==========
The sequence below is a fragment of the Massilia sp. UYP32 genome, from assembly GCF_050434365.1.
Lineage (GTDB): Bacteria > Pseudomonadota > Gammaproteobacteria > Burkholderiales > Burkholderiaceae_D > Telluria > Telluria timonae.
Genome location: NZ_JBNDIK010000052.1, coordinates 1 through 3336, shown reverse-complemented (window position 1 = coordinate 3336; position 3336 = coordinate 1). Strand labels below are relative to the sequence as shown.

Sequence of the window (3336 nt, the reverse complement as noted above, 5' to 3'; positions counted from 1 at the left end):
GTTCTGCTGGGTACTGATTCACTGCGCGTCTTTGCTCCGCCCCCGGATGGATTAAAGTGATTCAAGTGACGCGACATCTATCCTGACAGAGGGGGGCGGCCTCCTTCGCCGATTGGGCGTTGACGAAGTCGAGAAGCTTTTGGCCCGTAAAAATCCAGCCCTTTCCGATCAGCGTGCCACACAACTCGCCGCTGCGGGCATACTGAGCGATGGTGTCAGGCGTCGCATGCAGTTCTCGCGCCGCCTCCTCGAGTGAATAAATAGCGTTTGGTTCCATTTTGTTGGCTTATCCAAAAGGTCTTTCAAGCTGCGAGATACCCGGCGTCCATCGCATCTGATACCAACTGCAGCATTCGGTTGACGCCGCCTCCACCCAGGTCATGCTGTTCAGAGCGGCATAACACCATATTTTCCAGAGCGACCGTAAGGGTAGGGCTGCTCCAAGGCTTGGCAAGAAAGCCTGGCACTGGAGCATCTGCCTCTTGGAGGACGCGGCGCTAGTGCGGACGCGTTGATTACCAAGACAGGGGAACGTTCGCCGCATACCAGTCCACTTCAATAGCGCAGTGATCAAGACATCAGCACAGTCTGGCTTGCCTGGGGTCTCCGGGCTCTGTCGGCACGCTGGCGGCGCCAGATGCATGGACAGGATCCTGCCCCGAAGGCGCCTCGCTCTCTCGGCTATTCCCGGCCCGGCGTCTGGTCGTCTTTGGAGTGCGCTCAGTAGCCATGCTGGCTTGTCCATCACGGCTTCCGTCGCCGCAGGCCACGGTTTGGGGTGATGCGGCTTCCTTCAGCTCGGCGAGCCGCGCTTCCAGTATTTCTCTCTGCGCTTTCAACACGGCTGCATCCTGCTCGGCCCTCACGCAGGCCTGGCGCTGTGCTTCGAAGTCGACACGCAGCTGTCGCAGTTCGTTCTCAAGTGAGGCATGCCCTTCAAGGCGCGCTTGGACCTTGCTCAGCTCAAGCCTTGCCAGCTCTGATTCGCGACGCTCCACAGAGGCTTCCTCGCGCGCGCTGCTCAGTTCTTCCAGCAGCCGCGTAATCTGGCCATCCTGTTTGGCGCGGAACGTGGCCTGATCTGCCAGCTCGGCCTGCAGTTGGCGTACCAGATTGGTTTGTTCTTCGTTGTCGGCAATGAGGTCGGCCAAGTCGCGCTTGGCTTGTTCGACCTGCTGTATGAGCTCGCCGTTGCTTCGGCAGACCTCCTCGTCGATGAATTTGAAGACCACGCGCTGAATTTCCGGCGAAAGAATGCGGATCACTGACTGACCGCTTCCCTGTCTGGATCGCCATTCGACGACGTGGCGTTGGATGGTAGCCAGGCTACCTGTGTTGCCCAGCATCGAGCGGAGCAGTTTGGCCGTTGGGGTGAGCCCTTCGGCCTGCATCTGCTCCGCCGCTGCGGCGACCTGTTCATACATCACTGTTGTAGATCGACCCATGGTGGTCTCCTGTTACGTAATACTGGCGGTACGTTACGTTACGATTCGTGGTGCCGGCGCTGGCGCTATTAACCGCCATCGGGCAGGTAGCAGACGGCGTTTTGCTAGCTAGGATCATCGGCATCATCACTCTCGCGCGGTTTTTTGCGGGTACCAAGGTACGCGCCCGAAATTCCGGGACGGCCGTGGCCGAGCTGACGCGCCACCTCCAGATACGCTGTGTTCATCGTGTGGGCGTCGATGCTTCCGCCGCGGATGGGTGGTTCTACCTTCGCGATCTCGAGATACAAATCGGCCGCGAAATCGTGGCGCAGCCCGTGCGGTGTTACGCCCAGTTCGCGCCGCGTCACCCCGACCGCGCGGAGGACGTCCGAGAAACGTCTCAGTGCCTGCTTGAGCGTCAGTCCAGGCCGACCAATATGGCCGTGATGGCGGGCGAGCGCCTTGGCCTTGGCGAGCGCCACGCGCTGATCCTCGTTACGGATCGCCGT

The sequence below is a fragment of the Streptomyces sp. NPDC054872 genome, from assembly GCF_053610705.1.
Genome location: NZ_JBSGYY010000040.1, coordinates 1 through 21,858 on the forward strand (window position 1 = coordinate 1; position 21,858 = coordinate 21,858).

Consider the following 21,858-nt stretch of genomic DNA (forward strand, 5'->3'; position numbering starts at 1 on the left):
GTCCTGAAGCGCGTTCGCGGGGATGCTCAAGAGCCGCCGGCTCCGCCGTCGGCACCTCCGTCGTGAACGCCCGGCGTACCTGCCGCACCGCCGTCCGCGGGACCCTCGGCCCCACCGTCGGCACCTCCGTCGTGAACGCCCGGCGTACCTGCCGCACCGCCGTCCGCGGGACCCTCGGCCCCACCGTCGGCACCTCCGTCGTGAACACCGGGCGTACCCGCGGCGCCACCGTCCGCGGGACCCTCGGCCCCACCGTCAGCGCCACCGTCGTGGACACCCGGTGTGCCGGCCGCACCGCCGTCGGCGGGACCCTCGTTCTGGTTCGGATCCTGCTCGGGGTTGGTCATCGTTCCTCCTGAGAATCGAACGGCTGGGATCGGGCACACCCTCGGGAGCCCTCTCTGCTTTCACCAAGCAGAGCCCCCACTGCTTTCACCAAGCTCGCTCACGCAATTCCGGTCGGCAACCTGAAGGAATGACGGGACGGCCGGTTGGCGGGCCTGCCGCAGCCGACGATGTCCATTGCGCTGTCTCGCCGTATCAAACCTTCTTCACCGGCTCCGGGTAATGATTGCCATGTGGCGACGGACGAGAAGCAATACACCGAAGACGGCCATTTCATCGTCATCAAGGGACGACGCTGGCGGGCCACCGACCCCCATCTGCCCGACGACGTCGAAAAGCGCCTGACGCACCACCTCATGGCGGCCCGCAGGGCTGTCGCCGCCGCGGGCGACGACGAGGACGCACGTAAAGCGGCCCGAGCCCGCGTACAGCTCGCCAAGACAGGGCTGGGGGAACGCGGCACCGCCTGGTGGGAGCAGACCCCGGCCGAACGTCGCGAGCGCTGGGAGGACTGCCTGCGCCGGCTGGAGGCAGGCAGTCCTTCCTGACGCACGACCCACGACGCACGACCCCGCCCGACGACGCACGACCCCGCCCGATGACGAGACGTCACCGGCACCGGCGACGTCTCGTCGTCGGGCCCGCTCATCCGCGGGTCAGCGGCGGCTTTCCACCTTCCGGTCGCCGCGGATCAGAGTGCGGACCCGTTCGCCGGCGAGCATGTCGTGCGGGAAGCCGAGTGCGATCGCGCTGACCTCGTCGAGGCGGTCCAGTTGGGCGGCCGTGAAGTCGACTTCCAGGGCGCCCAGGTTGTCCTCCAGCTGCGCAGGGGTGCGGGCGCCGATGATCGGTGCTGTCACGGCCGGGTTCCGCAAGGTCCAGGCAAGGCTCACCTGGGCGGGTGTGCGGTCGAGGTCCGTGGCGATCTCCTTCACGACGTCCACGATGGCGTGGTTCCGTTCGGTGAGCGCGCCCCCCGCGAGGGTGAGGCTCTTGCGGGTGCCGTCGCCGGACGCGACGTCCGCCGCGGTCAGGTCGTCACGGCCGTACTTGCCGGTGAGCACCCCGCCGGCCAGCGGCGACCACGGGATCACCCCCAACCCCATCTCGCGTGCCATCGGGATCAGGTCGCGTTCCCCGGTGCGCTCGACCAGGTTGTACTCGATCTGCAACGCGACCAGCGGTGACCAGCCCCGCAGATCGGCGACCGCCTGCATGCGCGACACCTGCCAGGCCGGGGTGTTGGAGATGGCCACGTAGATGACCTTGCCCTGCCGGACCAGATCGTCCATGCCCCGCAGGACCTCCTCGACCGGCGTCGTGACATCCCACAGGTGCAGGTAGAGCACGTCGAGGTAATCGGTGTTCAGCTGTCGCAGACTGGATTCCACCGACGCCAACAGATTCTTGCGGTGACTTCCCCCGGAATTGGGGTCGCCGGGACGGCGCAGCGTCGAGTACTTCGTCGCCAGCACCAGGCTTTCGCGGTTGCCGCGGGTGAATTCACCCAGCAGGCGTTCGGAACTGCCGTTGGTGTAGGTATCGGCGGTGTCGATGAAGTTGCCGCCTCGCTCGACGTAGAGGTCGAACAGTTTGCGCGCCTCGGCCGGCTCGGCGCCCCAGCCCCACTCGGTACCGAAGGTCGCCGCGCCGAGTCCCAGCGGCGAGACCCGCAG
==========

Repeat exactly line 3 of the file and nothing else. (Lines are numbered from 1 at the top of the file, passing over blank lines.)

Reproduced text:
Genome location: NZ_JBNDIK010000052.1, coordinates 1 through 3336, shown reverse-complemented (window position 1 = coordinate 3336; position 3336 = coordinate 1). Strand labels below are relative to the sequence as shown.